Page 00000002 40 - 0-1 9~F-szH Figure 2. Spectrum of plucked string sound of a classical acoustic guitar, open string B4. Spectrum zoomed to a single partial is shown in the subplot. demanding task and should be based on careful parametric modeling of recorded sounds. One method that could be used is sinusoidal plus transient modeling modeling, because it has a closer correspondence to the physical basis of the instrument sounds. Each partial is modeled as a set of modes that can be scaled in frequency for resynthesis, and the original residual is added to yield a new version of the sound with modified harmonic structure. 2.1. High-Resolution Mode Analysis If the response of a string to excitation were an AR (autoregressive) process, it could be analyzed by straightforward AR modeling techniques, such as the linear prediction (LP) (Makhoul 1975), resulting in an all-pole filter. This is not manageable in practice because the pole positions close to the unit circle makes the analysis numerically too critical, and the allocation of the number of poles for each partial of the string cannot be easily controlled. It is important to notice that the two polarizations of string vibration with slighly different frequencies make each partial to be a sum of two decaying sinusoids, exhibiting beating or two-stage decay of the envelope (Fletcher et al. 1962) or two separate spectral peaks as illustrated in Fig. 2. This requires at least two pole pairs to represent one partial. Since the string response to excitation is not a minimumphase signal, the AR modeling approach is even in theory a wrong tool. ARMA (autoregressive moving average) models are capable of matching such responses, but due to iterative solutions, models that are higher in order than 20-200 may not converge to a stable and useful result. 2.2. FZ-ARMA analysis To avoid the problems in resolution and computational precision discussed above, we have developed a subband technique called FZ-ARMA (frequency-zooming ARMA) analysis (Karjalainen, Esquef, Antsalo and V~ilim~iki 2002). Instead of a single model, global over the entire frequency range, the signal is pole-zero modeled in subbands, i.e., by zooming to a small enough band at a time, thus allowing a filter order low enough and individually selectable to each subband. This helps in resolving resonant modes that are very sharp or close to each other in frequency. The FZ-ARMA analysis consists of the following steps. (i) Select a frequency range of interest, e.g. a few Hz wide frequency region around the spectral peak of a partial. (ii) Modulate the target signal (shift in frequency by multiplying with a complex exponential) to place the center of the frequency band, defined in (i), at the origin of the frequency axis by mapping hm(12) =ej2lh (3) where h(n) is the original sampled signal, hm(12) the down-modulated one, n is the sample index, and Q2 the (normalized) modulation frequency. This rotates the poles of transfer function by Q2i,7~ct j 2 - Sim. (iii) Apply lowpass filtering to the complex-valued modulated signal in order to attenuate its spectral content outside the zoomed band of interest. (iv) Decimate (down-sample) the lowpass filtered signal according to its new bandwidth. This zooms system poles zi by Zi,zoom = i~o, ~l,,,~,-,K,, (4) where Kzoom, is the zooming factor, and Zi zoom are the mapped poles in the zoomed frequency domain. (v) Estimate an ARMA (pole-zero) model for the obtained decimated signal in the zoomed frequency domain. For this we have applied the iterative SteiglitzMcBride algorithm (function stmcb. m in Matlab). (vi) Map the obtained poles back to the original frequency domain by operations inverse to the abovepresented ones. Zeros cannot be utilized as easily, thus we don't use them in this study for the final modeling. There may also be poles that correspond to the truncated frequency band edges, thus needing to be excluded. Therefore only relevant poles are directly useful parameters. When applying pole-zero modeling, the selection of the number of poles has to be made appropriately according to the characteristics of the problem. The number of poles should correspond to the order of the resonator to be modeled. For example a partial ('harmonic') of string vibration is composed of two polarizations, thus the partial may exhibit more than one peak in the frequency domain and beating or two-stage decay in the time-domain envelope. Figure 2 depicts the spectrum of a plucked guitar sound with a subplot zoomed into one partial having two spectral peaks. A proper number of zeros in FZ-ARMA modeling is needed to make it able to fit the phases of the decaying sinusoids as well as modeling of the initial transient. Often this number is not very critical, and it can be somewhat higher than the number of poles. The zooming factor Kzoom can be selected so that the analysis bandwidth contains most of the energy of the resonances to be modeled, keeping the order (number of poles) manageable.
Page 00000003 2.3. Modification of inharmonicity Based on the FZ-ARMA analysis we can now modify the frequencies of the partial in the following way. (i) Analyze each partial of the given recording by the FZ-ARMA analysis in the zoomed frequency domain. Tune the fundamental frequency and the inharmonicity factor so that the main spectral peak of the partial remains in the middle of the zoomed band. (ii) Map the partial back to the original frequency domain but by moving the modal frequency to a new desired frequency. Repeat this for each partial and collect the resynthesized partial components. (iii) Resynthesize the partials also at the original frequencies by the method in (i)-(ii) and subtract this from the original signal to get a residual signal containing the pluck and the body response. Crop the most prominent part from the beginning as the residual for resynthesis. (iv) Resynthesize the new modified version from the frequency-shifted partials and the residual for a new fundamental frequency and inharmionicity (or a fully harmonic version). 3. LISTENING TESTS Perception of inharmonicity was studied in two formal listening tests. The first experiment explored the general audibility of inharmonicity in acoustic guitar tones versus similar but harmonic tones. In the second experiment, detection thresholds of inharmonicity were measured for two pitches based on the results of the first experiment. Seven subjects participated in both experiments, including author HJ. None of them reported a hearing defect, and all had previous experience from psychoacoustic experiments. All played some string instrument but none were professionally trained. For training, the subjects were presented all the test material twice before experiment 1. The tests were performed in a silent room using headphones. Test stimuli were synthesized using FZ-ARMA models of a high-quality classical guitar with nylon strings. Inharmonicity coefficients B were varied such that the resulting inharmonicity either matched to, or was below or above, the original. A harmonic reference tone was generated for each inharmonic stimulus with B 0. 3.1. General audibility of inharmonicity in guitar tones The ability to detect an amount of inharmionicity typical of the acoustic guitar was explored at six pitches: frets 1 and 12 of strings 1, 3, and 6. The inharmonicities of the test tones were matched to the original recorded tones (see Table 1). According to initial listening, detection was extremely hard if the residual (the pluck and body response) was included. The plucking transient was therefore left out in the first experiment. The test followed the 2AFC (two-alternative forced choice) paradigm. In each trial, subjects were presented with String, fret fo [Hz] B String 1, fret 1 349 0.000047 String 1, fret 12 659 0.00017 String 3, fret1 207 0.00015 String 3, fretl12 392 0.00052 String 6, fret 1 87 0.0000205 String 6, fretl12 165 0.00007 Table 1. Test tones and their inharmonicity coefficients in Experiment 1. 100 % 75% 50% ----- ----- ----- --- (11) (1,12) (3,1)r (3, 12) (6, 1) (6, 12) (string, fret) Figure 3. Boxplot of the results of experiment 1. two pairs of tones, one consisting of two harmonic tones and the other of the harmonic tone and the respective inharmonic tone. The task was to identify, which pair contained the inharmonic tone. The inharmonic tone was randomly placed in either sound pair. For each pitch, the question was repeated 16 times. The percentage of correct responses was recorded from the last 12 trials. The results are presented in Fig. 3. Detection is clearly above chance level (50 % correct) for strings 3 and 6: the means range between 82 % correct for the 1st fret of string 6 and 94 % correct for the 12th fret of string 3. For string 1, the results are generally under 75 % correct, which suggests that the subjects have been mainly guessing. The experiment was re-run for the 12th fret of strings 3 and 6, for which inharmonicity was detected most clearly, this time including the residuals. The performance dropped from nearly 100 % correct to nearly chance level (see Fig. 4). Thus it seems that inharmonicity is mainly perceived during the very beginning of the tone. An explanation may be that in string instrument tones the higher partials, which are shifted most from their harmonic places, decay faster than the lower ones, thus making the effect fade out quickly. 3.2. Perception threshold for individual tones Since detection of inharmonicity remained uncertain even at the lowest pitch range, detection thresholds were measured for the 12th frets of strings 3 and 6. The 2AFC paradigm was now used with the adaptive 1 up, 2 down staircase procedure, giving the 70.7 % correct point on the psychometric function (Levitt 1971). After two correct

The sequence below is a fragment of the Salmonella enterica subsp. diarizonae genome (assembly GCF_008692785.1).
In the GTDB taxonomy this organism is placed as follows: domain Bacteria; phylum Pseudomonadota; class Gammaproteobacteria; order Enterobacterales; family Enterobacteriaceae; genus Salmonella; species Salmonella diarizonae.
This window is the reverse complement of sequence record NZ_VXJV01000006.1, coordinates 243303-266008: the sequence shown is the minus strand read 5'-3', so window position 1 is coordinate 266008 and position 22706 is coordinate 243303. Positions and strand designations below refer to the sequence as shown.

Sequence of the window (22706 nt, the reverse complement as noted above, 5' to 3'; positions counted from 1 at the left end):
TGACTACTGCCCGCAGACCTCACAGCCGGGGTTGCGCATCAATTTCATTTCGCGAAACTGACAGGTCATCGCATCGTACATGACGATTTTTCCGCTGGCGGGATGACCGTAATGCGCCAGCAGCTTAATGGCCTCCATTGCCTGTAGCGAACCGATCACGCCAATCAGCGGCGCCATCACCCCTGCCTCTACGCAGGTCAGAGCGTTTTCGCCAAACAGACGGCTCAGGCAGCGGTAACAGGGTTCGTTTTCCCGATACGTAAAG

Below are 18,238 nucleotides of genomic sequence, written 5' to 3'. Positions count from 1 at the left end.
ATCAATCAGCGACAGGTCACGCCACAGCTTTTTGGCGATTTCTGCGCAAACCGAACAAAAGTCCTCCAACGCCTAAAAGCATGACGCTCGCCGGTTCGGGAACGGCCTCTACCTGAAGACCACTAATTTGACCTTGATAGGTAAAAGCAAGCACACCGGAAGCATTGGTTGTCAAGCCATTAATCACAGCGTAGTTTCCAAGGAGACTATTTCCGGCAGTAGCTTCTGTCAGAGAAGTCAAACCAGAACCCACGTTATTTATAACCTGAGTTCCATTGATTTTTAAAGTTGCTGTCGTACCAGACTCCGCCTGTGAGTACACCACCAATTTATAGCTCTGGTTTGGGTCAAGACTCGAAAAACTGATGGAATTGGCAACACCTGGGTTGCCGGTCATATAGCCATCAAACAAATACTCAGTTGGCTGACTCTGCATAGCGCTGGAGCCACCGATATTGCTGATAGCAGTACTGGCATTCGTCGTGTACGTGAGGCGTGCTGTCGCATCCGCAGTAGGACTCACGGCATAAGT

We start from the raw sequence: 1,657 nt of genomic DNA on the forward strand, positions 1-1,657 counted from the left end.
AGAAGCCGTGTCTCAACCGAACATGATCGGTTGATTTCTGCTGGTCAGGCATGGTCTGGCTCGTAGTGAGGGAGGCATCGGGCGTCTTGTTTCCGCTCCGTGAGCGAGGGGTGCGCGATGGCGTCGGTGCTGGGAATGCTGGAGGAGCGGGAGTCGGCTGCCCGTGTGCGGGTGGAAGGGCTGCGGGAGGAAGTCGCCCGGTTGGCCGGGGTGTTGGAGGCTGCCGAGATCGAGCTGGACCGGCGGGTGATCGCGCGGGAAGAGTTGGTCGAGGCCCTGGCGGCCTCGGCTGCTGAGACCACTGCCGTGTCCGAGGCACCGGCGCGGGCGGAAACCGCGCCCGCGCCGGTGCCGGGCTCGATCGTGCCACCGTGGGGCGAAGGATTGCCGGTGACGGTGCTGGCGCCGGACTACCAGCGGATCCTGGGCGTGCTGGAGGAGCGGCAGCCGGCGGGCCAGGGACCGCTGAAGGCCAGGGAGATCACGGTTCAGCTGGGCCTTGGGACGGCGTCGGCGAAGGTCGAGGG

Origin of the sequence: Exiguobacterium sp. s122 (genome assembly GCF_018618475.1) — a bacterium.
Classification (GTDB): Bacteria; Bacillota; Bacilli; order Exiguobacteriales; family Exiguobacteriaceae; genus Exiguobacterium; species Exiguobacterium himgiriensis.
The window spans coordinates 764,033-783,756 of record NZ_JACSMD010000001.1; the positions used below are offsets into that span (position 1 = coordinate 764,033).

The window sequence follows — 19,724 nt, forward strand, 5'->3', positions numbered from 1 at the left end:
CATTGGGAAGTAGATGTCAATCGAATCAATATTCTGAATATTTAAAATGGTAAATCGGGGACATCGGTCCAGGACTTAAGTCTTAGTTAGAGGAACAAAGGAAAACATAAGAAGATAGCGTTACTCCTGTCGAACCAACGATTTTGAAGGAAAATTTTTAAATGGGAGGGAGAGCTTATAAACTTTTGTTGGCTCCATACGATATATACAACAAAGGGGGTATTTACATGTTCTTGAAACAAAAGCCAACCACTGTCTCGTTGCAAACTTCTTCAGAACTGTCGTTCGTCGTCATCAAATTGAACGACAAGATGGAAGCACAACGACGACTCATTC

Page 00000004 1 0 0 %.............................. 75%.. 50%.. With residual I (3, 12) (6, 12) (string, fret) SWithout residual (3, 12) (6, 12) (string, fret) Figure 4. Results of the 12th fret of strings 3 and 6 with and without the residual (left and right panel, respectively). 10-3 10-4 "5. 10 -10-6 A Q o ~. i.A 00o -- Thr. (*) A Thr. string 3, fret 12 0 Thr. string 6, fret 12 A B, string 3, all frets 0 B, string 6, all frets 10-' 80 100 200 300 400 500 Frequency [Hz] trolled. The first experiment studied general audibility of inharmonicity at six pitches along the pitch range of the guitar from strings 1, 3, and 6. Inharmonicity was generally detected at strings 3 and 6. However, perception seemed to be strongest at the very beginning of the sound and was interfered by the presence of the plucking transient. This is understandable because the most inharmonic higher partials decay fast in string instrument tones and become easily masked by the plucking transient. In the second experiment, detection thresholds were measured for inharmonicity for the 12th fret of strings 3 and 6. The mean thresholds were close to, although above, typical amounts of inharmonicity in the guitar. However, they were significantly higher than the previously measured thresholds for generic, string instrument-like sounds. As the previous test tones decayed at the same rate for all partials, the partials of the current tones decayed at increasing rate at higher frequencies, probably making the effect become masked by the plucking transient. Two of the subjects detected much lower inharmonicities than the others. This suggests that expert listeners might detect even a weak timbral effect while normal listeners would not notice any difference. It is therefore recommended that for accurate synthesis of guitar tones, inharmonicity should be included for the lowest 4 strings. For less critical applications it could be well ignored. 5. ACKNOWLEDGEMENTS The work was supported by the Academy of Finland, project numbers 105651 and 106953. The authors are thankful to Mr. Jukka Rauhala for analysis tools and to Mr. Henri Penttinen for recordings of guitar sounds. 6. REFERENCES Fletcher, H., Blackham, E. D. and Stratton, R.: 1962, Quality of piano tones, J Acoust. Soc. Am. 34(6), 749-761. Jarvelainen, H., Valimiki, V. and Karjalainen, M.: 2001, Audibility of the timbral effects of inharmonicity in stringed instrument tones, Acoustics Research Letters Online 2(3), 79-84. http://ojps.aip.org/arlo/. Karjalainen, M., Esquef, P., Antsalo, P. and Valimaki, V.: 2002, Frequency-zooming ARMA modeling of resonant and reverberant systems, J Audio Eng. Soc. 50(12), 1012-1029. Levitt, H.: 1971, Transformed up-down methods in psychoacoustics, J. Acoust. Soc. Am. 49(2), 467-477. Makhoul, J.: 1975, Linear prediction: A tutorial review, Proc. IEEE 63, 561-580. Rocchesso, D. and Scalcon, F.: 1999, Bandwidth of perceived inharmonicity for musical modeling of dispersive strings, IEEE Trans. Speech and Audio Proc. 7, 597-601. Schneider, A.: 2000, Inharmonic sounds: Implications as to "Pitch", "Timbre" and "Consonance", Journal of New Music Research 29(4), 275-301. Figure 5. Currently measured thresholds (with error bars of one standard deviation up and down), respective B values for guitar strings, and the threshold measured in (Jarveliinen et al., 2001) (*). responses, inharmonicity was reduced in the next trial, while after only one correct or an incorrect response, it was increased and the algorithm was reversed. The measurement stopped after 12 reversals, and the threshold was computed from the mean of the last eight reversals. B was varied in linear steps of about 1/7 of the original measured B. Fig. 5 presents the results in relation to the B coefficients measured for all frets of strings 3 and 6, and the thresholds measured in (Jirvelainen et al. 2001), as a function of fundamental frequency. While the current thresholds are far above those measured previously, they are relatively close to the realistic inharmonicity coefficients. The mean threshold for fret 12 of string 3 was B= 0.00097 and for fret 12 of string 6 B = 0.00015. These are 1.87 and 1.65 times the respective B coefficients measured from guitar tones. However, since two of the subjects performed much better than the remaining five, it might be useful to re-run the experiment with expert listeners to see if their thresholds are significantly lower. 4. SUMMARY AND CONCLUSIONS The effect of inharmonicity in the acoustic guitar was studied by two formal listening experiments by using synthetic guitar tones whose inharmonicity could be accurately con